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Dartmouth Faculty Embrace Design Through New Interdisciplinary Projects

Jan 07, 2022

The Design Initiative at Dartmouth (DIAD) is sponsoring the creation of new cross-campus activities at the intersection of design thinking, engineering, and the liberal arts. In its inaugural round of project grants to faculty, DIAD will support four design projects that will enable Dartmouth teacher-scholars to bring new insights and perspectives to their research and creative practice.

Nick Camerlenghi Basilica

Prof. Nick Camerlenghi (Art History) will receive DIAD funding for a photogrammetry project to create a virtual reality experience of the Basilica of St. Paul. (Image courtesy of Nick Camerlenghi)

"These projects provide a glimpse into the diversity, creativity, and interdisciplinarity of scholarly work in design by Dartmouth faculty from across the institution. We are thrilled to be able to highlight and support these projects and excited about the future of design at Dartmouth."

Dartmouth Engineering Professor Sol Diamond, Co-Director of DIAD

Nick Camerlenghi (Art History) will use DIAD funding to help develop an interactive, diachronic, virtual reality experience for students and scholars alike of one of Rome's most significant churches — the Basilica of St. Paul. Such a project has never been undertaken at this level of detail and complexity. Users will be able to walk into the digitally scanned current building, interrogate the features they see before them to learn about their history, fly through roof trusses, venture into the sarcophagus of St. Paul himself, and — most extraordinarily — they will be able to travel to select moments in time to experience earlier phases in the building's history, such as its moment of inception in the fourth century, its golden age during the medieval period, or the eve of the fire that devastated the building in 1823. This project is co-sponsored by DIAD, Dartmouth's Data Experiences and Visualizations Studio (DEV Studio), and by a major grant from the National Endowment for the Humanities and the Mellon Foundation.

Jacque Wernimont (Digital Humanities; Film and Media Studies) will work on an exciting new project titled "Flesh, Fiber, Information" (FFI). Wernimont will lead an interdisciplinary team of collaborators in critical digital studies, dance/choreography, sculpture, and new media arts to explore and animate the information embedded in fleshy and fibrous ways of knowing. In so doing, the project will cultivate a collective, arts-centered understanding of historically marginalized knowledge and communication practices. Spending a year in collective study, FFI will culminate in a proposal for new, transdisciplinary and pathbreaking creative works and a possible digital book. The DIAD support will facilitate a master class by University of Washington design professor Daniela Rosner and support student-focused design sessions on the theme of FFI. This project is co-sponsored by DIAD and the Hopkins Center for the Arts at Dartmouth.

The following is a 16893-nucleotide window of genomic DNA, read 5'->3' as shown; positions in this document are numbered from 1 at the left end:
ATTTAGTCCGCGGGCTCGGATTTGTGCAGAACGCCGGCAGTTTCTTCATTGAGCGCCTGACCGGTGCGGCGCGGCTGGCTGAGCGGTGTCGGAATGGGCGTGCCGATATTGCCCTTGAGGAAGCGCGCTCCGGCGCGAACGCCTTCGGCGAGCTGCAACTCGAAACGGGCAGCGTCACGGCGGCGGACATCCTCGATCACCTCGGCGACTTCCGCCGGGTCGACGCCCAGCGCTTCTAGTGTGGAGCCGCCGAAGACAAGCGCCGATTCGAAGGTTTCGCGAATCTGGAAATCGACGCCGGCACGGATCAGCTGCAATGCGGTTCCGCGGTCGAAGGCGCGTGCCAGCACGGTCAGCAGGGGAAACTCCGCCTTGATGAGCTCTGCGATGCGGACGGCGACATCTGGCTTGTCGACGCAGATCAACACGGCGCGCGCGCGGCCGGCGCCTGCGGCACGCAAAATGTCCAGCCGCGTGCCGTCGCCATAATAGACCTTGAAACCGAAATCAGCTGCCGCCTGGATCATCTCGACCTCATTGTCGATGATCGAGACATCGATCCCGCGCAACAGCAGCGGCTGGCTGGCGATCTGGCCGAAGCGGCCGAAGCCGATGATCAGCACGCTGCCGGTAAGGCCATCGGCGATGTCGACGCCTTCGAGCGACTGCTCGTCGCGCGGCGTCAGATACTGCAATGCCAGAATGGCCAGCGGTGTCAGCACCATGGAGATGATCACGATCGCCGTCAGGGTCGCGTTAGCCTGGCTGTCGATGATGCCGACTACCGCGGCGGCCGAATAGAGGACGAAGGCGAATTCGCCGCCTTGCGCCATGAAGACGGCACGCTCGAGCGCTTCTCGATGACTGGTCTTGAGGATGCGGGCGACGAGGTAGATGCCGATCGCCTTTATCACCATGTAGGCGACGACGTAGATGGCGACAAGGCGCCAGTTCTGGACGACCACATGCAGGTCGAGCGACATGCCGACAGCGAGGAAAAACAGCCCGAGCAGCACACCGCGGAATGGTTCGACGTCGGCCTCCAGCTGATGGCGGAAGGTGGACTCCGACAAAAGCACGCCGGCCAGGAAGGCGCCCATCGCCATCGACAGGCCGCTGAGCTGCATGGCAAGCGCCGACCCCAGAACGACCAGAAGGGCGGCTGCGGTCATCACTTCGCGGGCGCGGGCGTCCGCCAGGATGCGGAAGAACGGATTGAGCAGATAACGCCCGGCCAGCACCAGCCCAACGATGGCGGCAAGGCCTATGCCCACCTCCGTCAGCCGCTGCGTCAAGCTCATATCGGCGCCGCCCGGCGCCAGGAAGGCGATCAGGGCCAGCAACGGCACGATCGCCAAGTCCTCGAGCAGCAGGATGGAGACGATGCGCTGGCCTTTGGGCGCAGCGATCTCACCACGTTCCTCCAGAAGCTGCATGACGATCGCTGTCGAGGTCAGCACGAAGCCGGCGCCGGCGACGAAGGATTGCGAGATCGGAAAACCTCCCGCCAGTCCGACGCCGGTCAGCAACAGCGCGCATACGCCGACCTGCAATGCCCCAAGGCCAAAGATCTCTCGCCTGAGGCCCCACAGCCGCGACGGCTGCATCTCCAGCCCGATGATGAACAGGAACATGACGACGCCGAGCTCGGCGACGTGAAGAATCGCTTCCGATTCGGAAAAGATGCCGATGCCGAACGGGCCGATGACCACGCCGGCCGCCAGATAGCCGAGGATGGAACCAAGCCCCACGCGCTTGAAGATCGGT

Rafe Steinhauer (Engineering Sciences) will build on the work he began with Ted Munter and Leslie Jennings-Rowley '96 during the "Range and Radar" life design course they offered to Dartmouth alumni in the summer of 2021. Steinhauer will lead a team of collaborators, including the Dartmouth Center for Social Impact and the Office of Alumni Relations, to create a Range and Radar toolkit, translating lessons they've developed in the courses into materials that they and others can use with more alumni and other audiences, such as students in the Dartmouth Center for Social Impact’s Senior Leadership cohort. This toolkit will include: a card deck of themes and questions participants have discussed in Range and Radar; a next-version workbook 3 with activities and guidance; and a series of short supplementary commentary videos that the cards and workbook will link to with QR codes (Steinhauer). This project is co-sponsored by DIAD, the Dartmouth Office of Alumni Relations, and the Dartmouth Center for Social Impact.

Tricia Treacy (Studio Art) will use the grant to support a collaborative project co-directed with Arzu Ozkal, Associate Professor of Graphic Design at San Diego State University. The project, entitled "Conditions, Attempts + Alternatives through Collaboration," will provide a new collaborative opportunity for invited participants in the fields of journalism, politics, music, visual arts, performance, literature, and electronic media to create original content about a certain topic. Treacy and her collaborator will research through making in their studios, engaging in experimental approaches of documenting research, prompts, techniques and interactions. Their research-based focus will be on creativity as a practice of thinking through making, wherein meaning is discovered and uncovered through direct interaction with artifacts, materials, processes, collaborators, and the broader world. After this initial phase, they will invite others, including members of the Dartmouth community, to participate.

DIAD supports design-based curricular, co-curricular, and scholarship opportunities for Dartmouth students, faculty, and staff — with the aim at fostering a joy of learning and making grounded in addressing complex social issues.

In addition to faculty design project grants, DIAD funding opportunities include course development grants for faculty — in partnership with the Dartmouth Center for the Advancement of Learning (DCAL) — as well as independent design project grants for students. All Dartmouth students and faculty are encouraged to apply.

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